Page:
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  1. #1
    null Array Jonny's Avatar
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    Sep 2009


    Over the past several years I have read literature suggesting that our prevailing understanding of nutrition is entirely off base. Here is a bit of my current understanding, pertaining specifically to the misconceptions about carbohydrates, saturated fats, and cholesterol:

    How cholesterol and HDL lead to heart disease

    When arteries become damaged or inflamed, low-density lipoprotein (LDL) carries cholesterol to the site of the abnormality to aid the healing process, which is a natural and necessary function of the human body. Then, high-density lipoprotein (HDL) carries the cholesterol from the site of the abnormality to the liver where it is recycled. However, when LDL becomes damaged through oxidation via free radicals in the blood, it can enter the artery walls via the damaged site. The body responds to this by creating macrophages which are sent to absorb the oxidized LDL and cholesterol in the artery walls. These macrophages become large, cholesterol enriched cells (foam cells) which become embedded in the vessel wall. As these foam cells accumulate the vessel expands and encapsulates them in a fibrous capsule; this is the formation of plaque.

    The problem with our understanding: the case for saturated fats and cholesterol and against carbohydrates

    The prevailing nutritional mores (I call them mores because they are far from good science) revolve around the notion that diets high in saturated fats and cholesterol lead to an increase in LDL, which leads to a higher proportion of oxidized LDL in the blood, and thus propagates plaque formation and leads to heart morbidity and mortality. **This is the only reason why we consider saturated fats to be unhealthy** However, while diets high in saturated fat have been shown to increase total LDL, the specific type of LDL increased (large LDL) is largely benign. Rather, it is the other types of LDL (medium, small, and very small) which, when oxidized, tend to enter the vessel walls. Recent research has shown that diets high in high-glycemic-index-carbohydrates and low in saturated fats will increase the smaller LDL while decreasing HDL, thus significantly contributing to heart disease. Furthermore, the correlations observed between heart disease and elevated cholesterol have been shown to be linked to common-causal variables, such as smoking, elevated blood sugar, and stress (which cause both increased artery inflammation/damage and increased cholesterol). Basically, fats and cholesterol do not lead to heart and vascular disease, but carbohydrates can.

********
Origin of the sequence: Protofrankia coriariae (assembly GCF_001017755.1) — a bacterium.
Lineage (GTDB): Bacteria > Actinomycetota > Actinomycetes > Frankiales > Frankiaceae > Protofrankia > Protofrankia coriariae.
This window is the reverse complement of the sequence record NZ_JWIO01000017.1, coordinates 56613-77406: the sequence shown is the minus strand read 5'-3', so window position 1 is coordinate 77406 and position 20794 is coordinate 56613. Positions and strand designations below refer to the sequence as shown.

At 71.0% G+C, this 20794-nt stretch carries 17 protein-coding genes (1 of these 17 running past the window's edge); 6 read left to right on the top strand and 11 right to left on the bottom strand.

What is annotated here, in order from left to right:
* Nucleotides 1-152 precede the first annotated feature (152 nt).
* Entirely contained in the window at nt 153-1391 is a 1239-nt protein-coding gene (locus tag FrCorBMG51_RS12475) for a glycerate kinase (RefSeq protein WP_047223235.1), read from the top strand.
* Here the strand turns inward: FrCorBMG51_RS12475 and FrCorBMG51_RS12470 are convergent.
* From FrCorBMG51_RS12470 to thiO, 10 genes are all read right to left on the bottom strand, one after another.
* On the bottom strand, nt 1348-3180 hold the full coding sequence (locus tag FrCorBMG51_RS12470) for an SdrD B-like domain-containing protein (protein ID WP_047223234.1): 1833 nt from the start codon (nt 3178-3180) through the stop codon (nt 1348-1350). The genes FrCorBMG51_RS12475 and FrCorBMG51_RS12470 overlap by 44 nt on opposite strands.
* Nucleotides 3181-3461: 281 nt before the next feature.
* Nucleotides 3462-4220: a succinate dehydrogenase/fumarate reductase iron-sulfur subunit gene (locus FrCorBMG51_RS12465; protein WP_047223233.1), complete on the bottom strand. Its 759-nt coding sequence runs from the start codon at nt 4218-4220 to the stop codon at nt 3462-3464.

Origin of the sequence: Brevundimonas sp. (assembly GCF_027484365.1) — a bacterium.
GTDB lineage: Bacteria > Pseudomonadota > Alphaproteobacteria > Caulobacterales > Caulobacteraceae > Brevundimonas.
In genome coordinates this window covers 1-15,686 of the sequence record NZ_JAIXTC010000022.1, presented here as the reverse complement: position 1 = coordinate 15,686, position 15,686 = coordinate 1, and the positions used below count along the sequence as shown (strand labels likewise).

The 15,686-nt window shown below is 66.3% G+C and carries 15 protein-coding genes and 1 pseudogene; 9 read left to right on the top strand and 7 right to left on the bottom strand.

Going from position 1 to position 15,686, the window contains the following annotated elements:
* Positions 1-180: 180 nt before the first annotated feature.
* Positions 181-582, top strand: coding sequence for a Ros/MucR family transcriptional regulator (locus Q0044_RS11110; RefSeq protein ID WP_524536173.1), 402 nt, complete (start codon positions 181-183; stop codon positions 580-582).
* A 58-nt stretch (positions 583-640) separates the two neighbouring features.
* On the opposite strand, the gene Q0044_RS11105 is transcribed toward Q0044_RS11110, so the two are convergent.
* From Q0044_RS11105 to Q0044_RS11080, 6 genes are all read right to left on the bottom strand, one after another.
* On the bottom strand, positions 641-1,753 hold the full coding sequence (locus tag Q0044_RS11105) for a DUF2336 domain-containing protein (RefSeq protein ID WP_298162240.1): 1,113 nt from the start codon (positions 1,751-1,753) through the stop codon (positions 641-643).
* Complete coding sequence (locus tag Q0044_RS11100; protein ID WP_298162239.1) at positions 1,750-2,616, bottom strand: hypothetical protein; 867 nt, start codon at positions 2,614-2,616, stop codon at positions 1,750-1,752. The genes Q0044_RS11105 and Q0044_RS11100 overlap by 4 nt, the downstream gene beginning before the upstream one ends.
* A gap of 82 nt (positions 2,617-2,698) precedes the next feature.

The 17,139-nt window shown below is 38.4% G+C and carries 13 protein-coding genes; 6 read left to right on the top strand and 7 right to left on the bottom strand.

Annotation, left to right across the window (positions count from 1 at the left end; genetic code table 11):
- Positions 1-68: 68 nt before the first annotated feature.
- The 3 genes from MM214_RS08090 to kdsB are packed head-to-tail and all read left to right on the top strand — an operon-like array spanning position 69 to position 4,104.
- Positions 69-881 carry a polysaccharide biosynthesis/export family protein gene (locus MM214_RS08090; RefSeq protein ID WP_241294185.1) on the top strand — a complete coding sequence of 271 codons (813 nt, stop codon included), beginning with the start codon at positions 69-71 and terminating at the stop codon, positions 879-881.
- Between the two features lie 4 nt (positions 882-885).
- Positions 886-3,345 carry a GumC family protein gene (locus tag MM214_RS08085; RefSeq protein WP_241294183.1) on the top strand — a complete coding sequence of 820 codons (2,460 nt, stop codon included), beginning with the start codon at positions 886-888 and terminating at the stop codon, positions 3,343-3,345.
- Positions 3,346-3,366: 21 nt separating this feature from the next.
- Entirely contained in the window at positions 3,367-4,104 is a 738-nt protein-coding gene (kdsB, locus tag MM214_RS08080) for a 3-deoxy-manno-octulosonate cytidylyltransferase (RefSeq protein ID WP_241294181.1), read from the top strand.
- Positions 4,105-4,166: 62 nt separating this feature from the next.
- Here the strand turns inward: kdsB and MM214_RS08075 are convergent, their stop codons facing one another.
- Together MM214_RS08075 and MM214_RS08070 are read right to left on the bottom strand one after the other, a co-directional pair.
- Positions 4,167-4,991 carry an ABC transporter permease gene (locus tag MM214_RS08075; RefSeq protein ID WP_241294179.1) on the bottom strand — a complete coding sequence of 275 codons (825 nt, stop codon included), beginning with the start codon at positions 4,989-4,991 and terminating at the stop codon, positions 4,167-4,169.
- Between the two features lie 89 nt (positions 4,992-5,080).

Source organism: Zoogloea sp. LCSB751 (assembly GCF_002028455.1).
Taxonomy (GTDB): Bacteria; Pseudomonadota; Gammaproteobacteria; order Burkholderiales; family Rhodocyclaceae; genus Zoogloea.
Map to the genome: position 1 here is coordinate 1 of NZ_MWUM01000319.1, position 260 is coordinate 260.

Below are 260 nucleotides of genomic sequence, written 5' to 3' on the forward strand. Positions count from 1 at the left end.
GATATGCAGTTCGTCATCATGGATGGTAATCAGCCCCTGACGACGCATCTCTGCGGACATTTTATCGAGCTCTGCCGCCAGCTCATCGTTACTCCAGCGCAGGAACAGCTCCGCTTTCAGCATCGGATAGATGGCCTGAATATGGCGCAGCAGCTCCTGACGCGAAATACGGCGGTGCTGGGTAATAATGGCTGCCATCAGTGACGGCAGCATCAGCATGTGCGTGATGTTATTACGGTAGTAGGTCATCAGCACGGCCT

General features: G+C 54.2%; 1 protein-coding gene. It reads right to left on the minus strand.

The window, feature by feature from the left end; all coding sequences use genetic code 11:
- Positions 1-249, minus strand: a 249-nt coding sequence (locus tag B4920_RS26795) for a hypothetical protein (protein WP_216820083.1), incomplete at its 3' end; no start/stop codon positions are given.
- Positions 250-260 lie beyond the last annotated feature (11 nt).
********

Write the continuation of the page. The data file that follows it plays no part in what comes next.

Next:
How to achieve good health

    Although I have been faced with significant evidence which suggests that my basic understanding of nutrition is basically nonsense, it is hard for me to shake the notion that I should avoid saturated fats and cholesterol. However, good health is a product of avoiding those things which cause bad health, and in the context of this discussion, that means avoiding plaque formation. Therefore, one should seek out those foods and activities which minimize the causes of plaque formation, and avoid those foods and activities which cause plaque formation.

    • Avoid Stress
    • Don't Smoke
    • Avoid Spikes in Blood Sugar (through the consumption of low-glycemic-index foods)
    • Reduce Oxidation (little is known about how to actually accomplish this)

    I would suggest that everyone seek out for themselves the current research about nutrition and health. Don't be satisfied with some article on nutrition, follow the research! A major issue with the current state of science, which was addressed in another thread, is that it is rampant with politics, agendas, and bias. This results in selective science, which ignores research findings which contradict preconceptions in favor of anything (regardless of method) which supports them; this means it might be harder to find the supporting research than to find some article parroting government protocol. Even the most innocuous of institutions, The American Heart Association, participates in the dissemination of misinformation. Our notions about what is healthy for us are a product of these corruptions, and it is up to each of us to think for ourselves and be free of this tyranny of misinformation.

  2. #2
    FRACTALICIOUS Array phobik's Avatar
    Join Date
    Apr 2009



    Talk to the hand. And the attached body. Don't just buy into some kool aid, listen to your body. It speaks to you in many ways.
    To avoid criticism, do nothing, say nothing, be nothing.
    ~ Elbert Hubbard

    Music provides one of the clearest examples of a much deeper relation between mathematics and human experience.

  3. #3
    Senior Member Array
    Join Date
    Aug 2010


    Here's something that adds more theory as to how smaller LDL particles potentially impact:

    Some scientists believe that the smaller LDL particles are more dangerous than the larger ones because they can more easily squeeze through the tiny gaps between the cells in the endothelium to reach inside the artery walls. The endothelium is a thin layer of cells which covers the inner wall of the arteries. The cells making up the endothelium have tiny gaps between them. Others postulate that the smaller LDL cholesterol particles are more easily oxidized. Oxidation of cholesterol is significant in the formation of cholesterol plaques.

  4. #4


    My dad is super into glycemic spikes, average insulin, etc. pertaining to weight and cholesterol and that kind of thing.
    Your kisses, sweeter than honey. But guess what, so is my money.

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